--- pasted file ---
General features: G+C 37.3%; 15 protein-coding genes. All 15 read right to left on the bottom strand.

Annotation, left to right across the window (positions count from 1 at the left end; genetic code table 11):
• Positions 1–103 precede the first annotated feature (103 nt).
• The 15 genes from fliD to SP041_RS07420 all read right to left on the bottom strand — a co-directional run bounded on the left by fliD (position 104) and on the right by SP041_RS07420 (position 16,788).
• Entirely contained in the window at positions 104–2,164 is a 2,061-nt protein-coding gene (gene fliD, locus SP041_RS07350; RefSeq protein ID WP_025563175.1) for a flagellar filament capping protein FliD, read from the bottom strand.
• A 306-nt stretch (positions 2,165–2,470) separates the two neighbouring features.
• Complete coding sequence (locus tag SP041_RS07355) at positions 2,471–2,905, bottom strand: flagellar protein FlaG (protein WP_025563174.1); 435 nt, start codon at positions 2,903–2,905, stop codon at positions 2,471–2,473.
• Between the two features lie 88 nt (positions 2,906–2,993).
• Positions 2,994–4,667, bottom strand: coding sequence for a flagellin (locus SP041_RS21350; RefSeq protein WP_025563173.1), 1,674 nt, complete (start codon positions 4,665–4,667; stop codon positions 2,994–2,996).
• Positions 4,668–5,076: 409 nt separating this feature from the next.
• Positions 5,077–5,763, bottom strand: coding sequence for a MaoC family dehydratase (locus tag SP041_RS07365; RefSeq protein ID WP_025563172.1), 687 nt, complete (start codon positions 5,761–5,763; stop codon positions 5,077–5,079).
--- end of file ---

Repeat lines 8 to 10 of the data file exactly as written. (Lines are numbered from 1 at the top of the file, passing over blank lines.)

• Between the two features lie 88 nt (positions 2,906–2,993).
• Positions 2,994–4,667, bottom strand: coding sequence for a flagellin (locus SP041_RS21350; RefSeq protein WP_025563173.1), 1,674 nt, complete (start codon positions 4,665–4,667; stop codon positions 2,994–2,996).
• Positions 4,668–5,076: 409 nt separating this feature from the next.